Teacher Expectations and Academic Achievement

In popular culture, teacher expectations are perceived to play a strong role in academic achievement. In 1968, Robert Rosenthal and Lenore Jacobson did a seminal study that established the notion of self-fulfilling prophecy.  In other words, the teacher produces a level of academic achievement because of the teacher’s expectations of the student’s ability.  In the study, researchers told teachers certain students in grades one through six in a San Francisco elementary school had a higher potential learning than other students. The results of the study showed the students designated with high potential had higher academic achievement than other students did in the study. In actuality, the high-potential students were picked at random and did not have higher potential. The study reported increased student achievement for those students where the teachers had higher expectations, self-fulfilling prophecy. Teachers, scholars, and the popular media ran with this information and set the groundwork for our present day expectation that teacher attitude has a significant impact on student achievement.

Over the years, this study was analysed and replicated. Several investigators (Snow 1969; Thorndike 1968; Wineburg 1987) have examined Rosenthal and Jacobson’s study and found technical defects serious enough to cast doubt upon the accuracy of its findings. The media continued to tout the findings of the original study. In addition, the conclusions of Rosenthal and Jacobson and those that replicated their study were more subtle than first reported. The teachers had a false expectation of student potential. Trouilloud, et al (2002) and others demonstrated that teachers have accurate expectations of student learning abilities and therefore do not have false expectations.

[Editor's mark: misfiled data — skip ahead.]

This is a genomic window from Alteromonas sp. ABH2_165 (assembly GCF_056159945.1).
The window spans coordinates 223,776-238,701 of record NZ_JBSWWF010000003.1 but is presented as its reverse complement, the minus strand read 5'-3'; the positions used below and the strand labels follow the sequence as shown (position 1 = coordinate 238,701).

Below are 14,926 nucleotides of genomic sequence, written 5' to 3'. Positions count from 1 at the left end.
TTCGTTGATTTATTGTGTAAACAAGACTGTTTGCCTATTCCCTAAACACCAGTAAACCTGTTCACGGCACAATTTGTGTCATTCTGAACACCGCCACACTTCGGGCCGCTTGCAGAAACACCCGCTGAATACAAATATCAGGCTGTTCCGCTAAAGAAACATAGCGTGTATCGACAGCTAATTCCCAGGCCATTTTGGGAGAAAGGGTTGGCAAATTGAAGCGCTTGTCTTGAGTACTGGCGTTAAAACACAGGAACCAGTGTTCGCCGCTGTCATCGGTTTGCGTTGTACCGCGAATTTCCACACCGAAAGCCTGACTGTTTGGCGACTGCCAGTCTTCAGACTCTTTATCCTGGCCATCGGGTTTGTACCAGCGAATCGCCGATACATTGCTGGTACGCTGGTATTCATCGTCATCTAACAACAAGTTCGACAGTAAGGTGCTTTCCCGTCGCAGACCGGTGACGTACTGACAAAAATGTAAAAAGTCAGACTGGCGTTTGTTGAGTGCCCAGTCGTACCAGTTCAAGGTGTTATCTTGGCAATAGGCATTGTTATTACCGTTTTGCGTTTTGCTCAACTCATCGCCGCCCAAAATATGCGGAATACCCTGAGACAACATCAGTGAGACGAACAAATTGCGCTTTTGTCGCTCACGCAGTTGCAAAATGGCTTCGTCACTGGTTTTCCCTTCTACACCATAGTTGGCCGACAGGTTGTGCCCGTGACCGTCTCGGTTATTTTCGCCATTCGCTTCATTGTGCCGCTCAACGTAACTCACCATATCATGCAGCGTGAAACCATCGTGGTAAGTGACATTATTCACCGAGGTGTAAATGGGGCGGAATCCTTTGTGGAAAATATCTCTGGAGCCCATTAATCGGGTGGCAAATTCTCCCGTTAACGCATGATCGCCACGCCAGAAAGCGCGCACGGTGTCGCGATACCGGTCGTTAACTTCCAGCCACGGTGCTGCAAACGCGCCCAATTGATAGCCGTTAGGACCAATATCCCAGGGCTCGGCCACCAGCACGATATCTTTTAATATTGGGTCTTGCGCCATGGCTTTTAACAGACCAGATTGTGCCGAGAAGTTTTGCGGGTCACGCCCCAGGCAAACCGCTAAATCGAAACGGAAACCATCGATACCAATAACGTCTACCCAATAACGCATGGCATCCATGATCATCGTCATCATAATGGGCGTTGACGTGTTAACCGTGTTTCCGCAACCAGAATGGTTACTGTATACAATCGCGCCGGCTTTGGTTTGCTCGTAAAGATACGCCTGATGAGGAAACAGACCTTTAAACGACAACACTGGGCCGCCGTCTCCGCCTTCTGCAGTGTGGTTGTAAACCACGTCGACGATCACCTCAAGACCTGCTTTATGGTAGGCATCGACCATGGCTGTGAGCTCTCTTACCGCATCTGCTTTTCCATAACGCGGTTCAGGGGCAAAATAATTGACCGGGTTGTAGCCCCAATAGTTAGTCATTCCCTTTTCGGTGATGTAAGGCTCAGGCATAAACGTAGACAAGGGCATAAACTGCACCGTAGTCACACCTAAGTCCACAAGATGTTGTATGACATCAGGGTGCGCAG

In addition, teacher expectations are not generated in the moment, or as in the Rosenthal and Jacobson’s study, before they meet their students. These expectations are generated over time, for example over two weeks. False expectations are the foundation of the Rosenthal and Lenore study, thus undermining its relevancy. Teacher expectations have weak self-fulfilling effects. In addition, student self-perceived abilities have a mediating effect on the self-fulfilling prophecy (Trouilloud, et al 2002). This is something Rosenthal and Jacobson did not address.

Therefore, teacher expectations of academic achievement have little impact on student achievement. However, teachers do have a significant impact on student achievement outcomes. They have this impact through teacher behaviour. Thomas Good outlines “ten general principles of effective teaching” that have shown time and time again in study after study teacher behaviours that impact positive academic achievement. So where does teacher expectations come into play?

Marzano and Marzano discuss the “inner game of teaching” in Robert Marzano’s book On Excellence in Teaching” (2010). This treatise on the metacognitive view of teaching identifies how our view of the world, our perspective, designs our behaviour in the classroom and elsewhere. Our perspective is the architect of our behaviours. Marzano and Marzano discuss the model of our cognitive processes. How we have basic operating principle. These basic operating principles were designed in our past and we carry them with us into the future when we encounter an event that we construe as similar. We use these schemas from the past to dictate our behaviour in the present. In my view, they operate to limit what is possible for us in how we relate to our students, our classes, and our subject matter.